Title: DONNE'S DEVOTION 14 ,  By: Venkatasubramanian, Meenakshi, Explicator, 00144940, Spring92, Vol. 50, Issue 3



Donne's DEVOTION 14


Donne's conflation of the cosmic sweep of biblical time with his own debilitated temporal existence in Devotions Upon Emergent Occasions has been noted often enough. Terry Sherwood cites the fourteenth devotion to note that "the 'criticall dayes' in his illness leads Donne to turn to a consideration of time. His frame is the Genesis archetype, the week of Creation. . ." (4). What has not been addressed, however, is the complex process by which Donne, in devotion 14, yokes together the human drama of this illness and the larger Christian drama in which he sees himself participating simultaneously. It is a process that hinges on the use of the words crisis and critical.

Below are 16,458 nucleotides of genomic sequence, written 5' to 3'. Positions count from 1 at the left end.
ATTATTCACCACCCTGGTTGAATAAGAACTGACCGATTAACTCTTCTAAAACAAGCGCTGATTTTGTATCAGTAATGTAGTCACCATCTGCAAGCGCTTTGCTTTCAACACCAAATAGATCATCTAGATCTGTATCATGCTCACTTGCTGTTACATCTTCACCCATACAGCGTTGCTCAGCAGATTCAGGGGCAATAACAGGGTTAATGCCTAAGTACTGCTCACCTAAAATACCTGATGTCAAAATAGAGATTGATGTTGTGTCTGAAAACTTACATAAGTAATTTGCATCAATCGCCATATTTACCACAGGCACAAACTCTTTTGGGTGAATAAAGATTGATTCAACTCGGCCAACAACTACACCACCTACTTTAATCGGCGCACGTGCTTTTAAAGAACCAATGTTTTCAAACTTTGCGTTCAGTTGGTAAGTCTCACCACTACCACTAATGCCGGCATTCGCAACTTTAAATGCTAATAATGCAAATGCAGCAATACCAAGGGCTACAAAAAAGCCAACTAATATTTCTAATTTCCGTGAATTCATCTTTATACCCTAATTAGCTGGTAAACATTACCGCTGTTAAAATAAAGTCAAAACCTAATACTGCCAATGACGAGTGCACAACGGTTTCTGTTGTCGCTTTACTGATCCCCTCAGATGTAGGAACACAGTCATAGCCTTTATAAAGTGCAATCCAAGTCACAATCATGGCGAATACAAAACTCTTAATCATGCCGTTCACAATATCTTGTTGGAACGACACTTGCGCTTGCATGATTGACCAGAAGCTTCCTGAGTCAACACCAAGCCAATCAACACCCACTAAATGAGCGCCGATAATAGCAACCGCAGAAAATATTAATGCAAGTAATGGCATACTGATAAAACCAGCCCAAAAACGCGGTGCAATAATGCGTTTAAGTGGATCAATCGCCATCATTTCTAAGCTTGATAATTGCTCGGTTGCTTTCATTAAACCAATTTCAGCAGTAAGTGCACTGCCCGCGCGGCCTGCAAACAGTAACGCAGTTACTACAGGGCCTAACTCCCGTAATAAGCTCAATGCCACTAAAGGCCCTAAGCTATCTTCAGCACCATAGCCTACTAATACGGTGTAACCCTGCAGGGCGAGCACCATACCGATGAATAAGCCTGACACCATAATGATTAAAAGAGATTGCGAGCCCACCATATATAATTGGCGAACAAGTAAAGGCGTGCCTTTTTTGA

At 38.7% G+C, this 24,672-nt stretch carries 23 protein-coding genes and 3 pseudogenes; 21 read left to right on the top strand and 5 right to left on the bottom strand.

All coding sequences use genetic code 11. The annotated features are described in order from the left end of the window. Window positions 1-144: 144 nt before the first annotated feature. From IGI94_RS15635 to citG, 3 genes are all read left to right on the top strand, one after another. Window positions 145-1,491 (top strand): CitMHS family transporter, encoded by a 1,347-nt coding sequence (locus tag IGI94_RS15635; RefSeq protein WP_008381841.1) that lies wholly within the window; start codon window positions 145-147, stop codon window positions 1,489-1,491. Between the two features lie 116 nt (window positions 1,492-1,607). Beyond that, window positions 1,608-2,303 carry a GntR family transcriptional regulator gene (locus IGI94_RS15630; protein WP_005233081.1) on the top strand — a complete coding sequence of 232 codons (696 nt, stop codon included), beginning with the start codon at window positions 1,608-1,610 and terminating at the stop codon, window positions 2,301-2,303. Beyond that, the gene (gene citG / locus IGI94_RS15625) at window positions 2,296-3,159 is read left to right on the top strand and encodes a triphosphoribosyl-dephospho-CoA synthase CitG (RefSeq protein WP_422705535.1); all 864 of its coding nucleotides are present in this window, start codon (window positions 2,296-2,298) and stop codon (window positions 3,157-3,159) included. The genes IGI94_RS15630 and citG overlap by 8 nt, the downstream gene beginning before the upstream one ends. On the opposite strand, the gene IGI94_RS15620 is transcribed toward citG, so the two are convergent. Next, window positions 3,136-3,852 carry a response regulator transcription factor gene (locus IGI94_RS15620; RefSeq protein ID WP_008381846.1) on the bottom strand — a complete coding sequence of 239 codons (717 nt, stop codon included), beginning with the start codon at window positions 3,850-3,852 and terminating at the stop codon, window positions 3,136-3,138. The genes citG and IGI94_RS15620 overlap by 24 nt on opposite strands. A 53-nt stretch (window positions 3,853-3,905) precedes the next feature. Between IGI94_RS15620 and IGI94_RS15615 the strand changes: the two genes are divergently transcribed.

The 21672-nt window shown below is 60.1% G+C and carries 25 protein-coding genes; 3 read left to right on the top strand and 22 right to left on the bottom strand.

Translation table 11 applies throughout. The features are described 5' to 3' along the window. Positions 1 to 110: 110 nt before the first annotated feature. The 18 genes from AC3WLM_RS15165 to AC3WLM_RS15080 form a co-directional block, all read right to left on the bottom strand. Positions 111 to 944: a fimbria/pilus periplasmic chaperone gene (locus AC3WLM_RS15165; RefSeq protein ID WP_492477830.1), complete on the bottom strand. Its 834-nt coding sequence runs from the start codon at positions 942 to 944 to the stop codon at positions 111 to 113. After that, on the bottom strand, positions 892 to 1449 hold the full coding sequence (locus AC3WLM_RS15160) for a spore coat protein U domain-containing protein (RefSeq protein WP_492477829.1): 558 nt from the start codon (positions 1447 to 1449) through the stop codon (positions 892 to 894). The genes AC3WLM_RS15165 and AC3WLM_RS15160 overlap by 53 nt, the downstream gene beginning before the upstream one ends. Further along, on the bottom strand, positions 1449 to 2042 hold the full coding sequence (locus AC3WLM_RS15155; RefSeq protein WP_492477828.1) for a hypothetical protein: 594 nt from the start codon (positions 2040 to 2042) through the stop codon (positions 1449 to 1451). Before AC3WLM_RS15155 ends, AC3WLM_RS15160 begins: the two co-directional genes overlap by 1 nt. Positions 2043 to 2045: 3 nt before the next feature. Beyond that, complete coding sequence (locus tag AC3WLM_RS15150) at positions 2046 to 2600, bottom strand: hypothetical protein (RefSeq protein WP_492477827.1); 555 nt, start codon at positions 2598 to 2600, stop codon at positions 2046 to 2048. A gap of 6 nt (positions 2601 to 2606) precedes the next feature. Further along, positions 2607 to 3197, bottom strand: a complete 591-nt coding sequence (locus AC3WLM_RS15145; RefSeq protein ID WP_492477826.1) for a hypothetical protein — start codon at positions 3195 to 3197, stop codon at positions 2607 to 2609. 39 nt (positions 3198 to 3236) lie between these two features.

A brief medical commentary introduces the meditation: "[T]he phisicians observe these accidents to have fallen upon the criticall dayes" (71), "these accidents" referring generally to Donne's sickness and specifically to the appearance of spots, the subject of devotion 13. The pathological sense of critical, which the OED confirms as current at the time, is "relating to the crisis or turning point of a disease"; also "involving suspense or great fear as to the issue." Both the medical connotation of critical and the underlying sense of uncertainty are clearly applicable to Donne's condition. A few lines into the meditation, the word appears again, in the context of the ephemerality of happiness: "...those false Happinesses which he [man] hath in this World, have their times, & their seasons, and their Criticall dayes, & and they are Judged and Denominated according to the times, when they befall us" (71). Critical is invested with extended signification here: for not only is human fortune subject to "turning points" (for better or worse), it is also subject to a valuation, a judgment. This is significant because critical and its noun, crisis, are etymologically derived from the Greek verb krino, to judge. A critical day is also, therefore, a day of judgment. This usage appears at the end of the meditation, where Donne comments on the value of worldly honors and possessions: "Youth is their Criticall Day; that Judges them ... that makes them Honors, and pleasures, and possessions" (72). The OED notes further that a "crisis" is a token or sign by which to make a judgment. Donne's illness is critical at this point because the manifestation of spots mentioned previously serves as a token that enables his physicians to pronounce a judgment on the state of his disease.